(a)…

            (b) …

            (c) …

            (d) violate the fundamental rights or freedoms of any person.

            (3) …

            (4)…

 

            209 National Security Council

            (1) There is a National Security Council consisting of the President as chairperson, the Vice- Presidents and such Ministers and members of the security services and other persons as may be determined in an Act of Parliament.

            (2) The functions of the National Security Council are—

            (a) to develop the national security policy for Zimbabwe;

            (b) to inform and advise the President on matters relating to national security; and

            (c) to exercise any other functions that may be prescribed in an Act of Parliament.

            (3) The commanders of the security services must provide the National Security Council with                            such reports on the security situation in Zimbabwe as the Council may reasonably require.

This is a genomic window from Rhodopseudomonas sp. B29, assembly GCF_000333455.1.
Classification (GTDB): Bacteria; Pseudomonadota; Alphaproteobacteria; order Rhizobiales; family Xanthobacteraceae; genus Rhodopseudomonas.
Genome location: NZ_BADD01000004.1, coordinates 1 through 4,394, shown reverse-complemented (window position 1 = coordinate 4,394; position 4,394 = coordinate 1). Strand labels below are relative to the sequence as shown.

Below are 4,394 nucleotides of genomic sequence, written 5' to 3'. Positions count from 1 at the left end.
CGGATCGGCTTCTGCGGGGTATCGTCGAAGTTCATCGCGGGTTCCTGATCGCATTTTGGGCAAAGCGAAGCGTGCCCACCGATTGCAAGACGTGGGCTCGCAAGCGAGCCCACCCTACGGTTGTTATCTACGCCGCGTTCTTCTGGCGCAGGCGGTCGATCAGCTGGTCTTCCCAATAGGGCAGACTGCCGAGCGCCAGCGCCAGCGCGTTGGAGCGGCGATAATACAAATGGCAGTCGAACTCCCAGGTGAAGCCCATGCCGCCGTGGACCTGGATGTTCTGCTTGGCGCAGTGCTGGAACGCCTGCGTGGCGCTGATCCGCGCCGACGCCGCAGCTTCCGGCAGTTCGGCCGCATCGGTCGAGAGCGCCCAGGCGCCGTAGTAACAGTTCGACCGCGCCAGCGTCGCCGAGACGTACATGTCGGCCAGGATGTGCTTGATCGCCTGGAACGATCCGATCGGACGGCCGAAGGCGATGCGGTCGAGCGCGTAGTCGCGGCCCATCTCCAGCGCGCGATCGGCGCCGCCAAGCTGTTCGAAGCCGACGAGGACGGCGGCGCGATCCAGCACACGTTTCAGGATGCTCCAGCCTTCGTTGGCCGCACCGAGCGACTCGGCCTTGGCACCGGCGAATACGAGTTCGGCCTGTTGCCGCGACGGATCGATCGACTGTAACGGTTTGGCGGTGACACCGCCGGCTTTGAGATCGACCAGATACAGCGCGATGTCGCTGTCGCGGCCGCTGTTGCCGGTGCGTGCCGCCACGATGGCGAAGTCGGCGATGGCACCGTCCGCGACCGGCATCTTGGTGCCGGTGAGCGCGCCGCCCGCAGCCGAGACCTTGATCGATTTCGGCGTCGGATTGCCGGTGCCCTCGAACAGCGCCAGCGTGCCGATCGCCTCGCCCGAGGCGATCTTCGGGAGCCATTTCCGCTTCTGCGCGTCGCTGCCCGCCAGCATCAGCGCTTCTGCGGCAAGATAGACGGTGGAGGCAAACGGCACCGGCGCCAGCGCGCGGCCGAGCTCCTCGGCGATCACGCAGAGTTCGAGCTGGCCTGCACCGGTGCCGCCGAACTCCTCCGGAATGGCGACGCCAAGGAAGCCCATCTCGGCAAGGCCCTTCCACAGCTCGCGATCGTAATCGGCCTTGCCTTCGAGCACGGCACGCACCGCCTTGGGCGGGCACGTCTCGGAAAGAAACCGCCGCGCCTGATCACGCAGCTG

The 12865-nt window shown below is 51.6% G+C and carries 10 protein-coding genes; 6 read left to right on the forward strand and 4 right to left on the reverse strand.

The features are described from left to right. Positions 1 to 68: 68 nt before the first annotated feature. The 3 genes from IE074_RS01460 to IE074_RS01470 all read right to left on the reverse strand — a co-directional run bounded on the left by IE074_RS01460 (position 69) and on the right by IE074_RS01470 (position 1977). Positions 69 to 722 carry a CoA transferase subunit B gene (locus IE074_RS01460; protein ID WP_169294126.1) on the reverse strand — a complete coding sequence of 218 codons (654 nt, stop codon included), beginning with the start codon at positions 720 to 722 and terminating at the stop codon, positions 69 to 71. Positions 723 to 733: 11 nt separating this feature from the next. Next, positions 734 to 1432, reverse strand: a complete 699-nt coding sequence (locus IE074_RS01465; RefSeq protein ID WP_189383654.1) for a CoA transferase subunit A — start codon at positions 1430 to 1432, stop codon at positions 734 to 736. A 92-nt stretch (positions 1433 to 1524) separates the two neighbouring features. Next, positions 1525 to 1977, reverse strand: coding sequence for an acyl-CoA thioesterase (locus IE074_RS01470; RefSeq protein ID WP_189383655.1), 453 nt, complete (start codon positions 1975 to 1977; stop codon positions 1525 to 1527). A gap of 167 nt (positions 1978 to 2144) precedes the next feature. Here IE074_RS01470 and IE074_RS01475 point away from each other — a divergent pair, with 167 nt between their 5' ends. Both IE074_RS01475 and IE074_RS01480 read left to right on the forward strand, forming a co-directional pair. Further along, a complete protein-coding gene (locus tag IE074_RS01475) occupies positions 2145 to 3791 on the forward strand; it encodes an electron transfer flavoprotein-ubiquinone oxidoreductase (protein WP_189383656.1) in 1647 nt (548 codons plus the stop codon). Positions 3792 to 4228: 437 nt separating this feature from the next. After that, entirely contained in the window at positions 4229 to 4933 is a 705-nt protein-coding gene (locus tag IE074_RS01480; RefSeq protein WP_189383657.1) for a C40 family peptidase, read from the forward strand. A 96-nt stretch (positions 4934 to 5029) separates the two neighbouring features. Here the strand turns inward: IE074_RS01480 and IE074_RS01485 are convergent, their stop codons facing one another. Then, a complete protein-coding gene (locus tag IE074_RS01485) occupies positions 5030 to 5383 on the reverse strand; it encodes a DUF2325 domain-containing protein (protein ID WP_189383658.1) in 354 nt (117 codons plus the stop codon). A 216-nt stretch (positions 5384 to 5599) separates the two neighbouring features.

210 Independent complaints mechanism

            An Act of Parliament must provide an effective and independent mechanism for receiving and             investigating complaints from members of the public about misconduct on the part of members of the security services, and for remedying any harm caused by such misconduct”.

 

             Section 207 of the Constitution establishes the intelligence services, of which the Central Intelligence Organisation is one, as part of the security services enshrined in the highest law of the land. Section 207(2) states that members of the security services are subject to the authority of the Constitution, to the President, to Cabinet, and to Parliamentary oversight. Section 208 of the Constitution, which enshrines the conduct that is expected from members of the security services, provides that they shall act in accordance with the Constitution and with the law. It is not in dispute that the CODE is law. What is in issue is whether a member of the CIO can be classified as a public official, i.e. ‘an agent of the state’. Section 224 of the Constitution enshrines the establishment of intelligent services as follows: